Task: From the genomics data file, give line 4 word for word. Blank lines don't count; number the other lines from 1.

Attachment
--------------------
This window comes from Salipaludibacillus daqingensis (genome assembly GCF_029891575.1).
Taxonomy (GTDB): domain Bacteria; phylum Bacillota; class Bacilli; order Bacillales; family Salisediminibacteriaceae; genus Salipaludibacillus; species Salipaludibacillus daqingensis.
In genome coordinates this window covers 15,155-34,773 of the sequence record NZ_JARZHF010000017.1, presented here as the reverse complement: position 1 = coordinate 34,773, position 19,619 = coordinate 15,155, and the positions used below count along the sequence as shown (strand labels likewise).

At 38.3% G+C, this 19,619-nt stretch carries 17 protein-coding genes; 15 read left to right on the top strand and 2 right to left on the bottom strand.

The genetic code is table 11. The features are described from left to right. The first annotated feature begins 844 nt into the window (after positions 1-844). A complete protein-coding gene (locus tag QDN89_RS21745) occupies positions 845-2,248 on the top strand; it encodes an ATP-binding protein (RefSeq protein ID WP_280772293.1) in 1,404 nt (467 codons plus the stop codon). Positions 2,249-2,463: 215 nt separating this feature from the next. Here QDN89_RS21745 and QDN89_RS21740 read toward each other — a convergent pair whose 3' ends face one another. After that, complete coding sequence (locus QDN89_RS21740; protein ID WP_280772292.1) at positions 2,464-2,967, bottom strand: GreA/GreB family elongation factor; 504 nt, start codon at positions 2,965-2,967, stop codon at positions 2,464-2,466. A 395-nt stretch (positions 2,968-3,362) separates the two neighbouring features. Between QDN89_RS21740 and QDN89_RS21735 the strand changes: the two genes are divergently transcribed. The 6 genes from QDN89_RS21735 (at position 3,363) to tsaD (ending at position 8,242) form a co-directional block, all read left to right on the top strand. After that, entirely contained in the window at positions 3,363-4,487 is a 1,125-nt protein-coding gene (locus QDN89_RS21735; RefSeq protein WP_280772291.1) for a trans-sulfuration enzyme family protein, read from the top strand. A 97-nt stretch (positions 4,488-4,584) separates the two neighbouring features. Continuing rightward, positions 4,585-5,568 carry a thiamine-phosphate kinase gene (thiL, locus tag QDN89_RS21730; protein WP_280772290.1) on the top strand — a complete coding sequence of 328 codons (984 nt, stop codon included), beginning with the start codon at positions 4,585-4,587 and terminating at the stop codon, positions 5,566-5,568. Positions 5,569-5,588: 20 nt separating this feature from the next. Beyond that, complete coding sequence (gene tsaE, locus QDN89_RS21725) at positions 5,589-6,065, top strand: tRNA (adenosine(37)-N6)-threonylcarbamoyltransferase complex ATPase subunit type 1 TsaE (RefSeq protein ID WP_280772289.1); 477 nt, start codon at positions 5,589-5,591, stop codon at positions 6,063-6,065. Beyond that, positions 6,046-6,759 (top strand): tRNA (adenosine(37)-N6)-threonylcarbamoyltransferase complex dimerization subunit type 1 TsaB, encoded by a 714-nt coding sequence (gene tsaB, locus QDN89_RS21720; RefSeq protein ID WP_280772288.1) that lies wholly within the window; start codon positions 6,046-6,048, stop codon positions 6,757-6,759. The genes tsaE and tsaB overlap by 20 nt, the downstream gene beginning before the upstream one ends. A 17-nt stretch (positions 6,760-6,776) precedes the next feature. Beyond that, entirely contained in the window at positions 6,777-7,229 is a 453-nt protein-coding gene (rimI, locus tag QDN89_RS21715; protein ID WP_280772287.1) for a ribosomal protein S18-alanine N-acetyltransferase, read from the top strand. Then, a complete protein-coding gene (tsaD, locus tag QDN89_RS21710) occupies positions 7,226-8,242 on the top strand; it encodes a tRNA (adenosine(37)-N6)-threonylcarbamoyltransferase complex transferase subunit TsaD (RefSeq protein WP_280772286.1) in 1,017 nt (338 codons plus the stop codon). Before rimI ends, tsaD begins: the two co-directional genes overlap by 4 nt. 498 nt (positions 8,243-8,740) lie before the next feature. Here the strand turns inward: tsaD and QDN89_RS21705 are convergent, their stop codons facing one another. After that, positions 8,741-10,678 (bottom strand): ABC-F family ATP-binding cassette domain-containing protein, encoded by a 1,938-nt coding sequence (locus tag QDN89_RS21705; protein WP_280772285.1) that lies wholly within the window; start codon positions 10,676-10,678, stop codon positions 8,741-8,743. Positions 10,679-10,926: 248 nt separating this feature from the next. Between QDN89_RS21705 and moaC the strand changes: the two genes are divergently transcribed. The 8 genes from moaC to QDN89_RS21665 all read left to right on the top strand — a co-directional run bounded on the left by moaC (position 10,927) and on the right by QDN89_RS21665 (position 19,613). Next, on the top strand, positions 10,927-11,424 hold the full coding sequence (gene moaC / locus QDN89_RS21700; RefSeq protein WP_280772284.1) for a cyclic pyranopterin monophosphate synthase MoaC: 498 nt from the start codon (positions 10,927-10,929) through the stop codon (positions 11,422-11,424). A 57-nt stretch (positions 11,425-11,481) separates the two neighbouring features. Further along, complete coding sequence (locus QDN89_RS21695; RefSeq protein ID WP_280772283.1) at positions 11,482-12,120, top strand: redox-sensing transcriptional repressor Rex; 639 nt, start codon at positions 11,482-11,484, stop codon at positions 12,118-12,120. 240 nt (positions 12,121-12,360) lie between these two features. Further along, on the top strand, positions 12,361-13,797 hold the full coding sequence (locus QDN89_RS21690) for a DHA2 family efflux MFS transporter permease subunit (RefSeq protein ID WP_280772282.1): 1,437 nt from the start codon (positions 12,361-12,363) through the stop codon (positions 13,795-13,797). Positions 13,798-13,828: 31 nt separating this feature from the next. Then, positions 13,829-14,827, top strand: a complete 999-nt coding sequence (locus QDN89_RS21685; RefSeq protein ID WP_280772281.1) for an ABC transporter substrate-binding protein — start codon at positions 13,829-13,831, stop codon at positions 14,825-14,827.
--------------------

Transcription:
At 38.3% G+C, this 19,619-nt stretch carries 17 protein-coding genes; 15 read left to right on the top strand and 2 right to left on the bottom strand.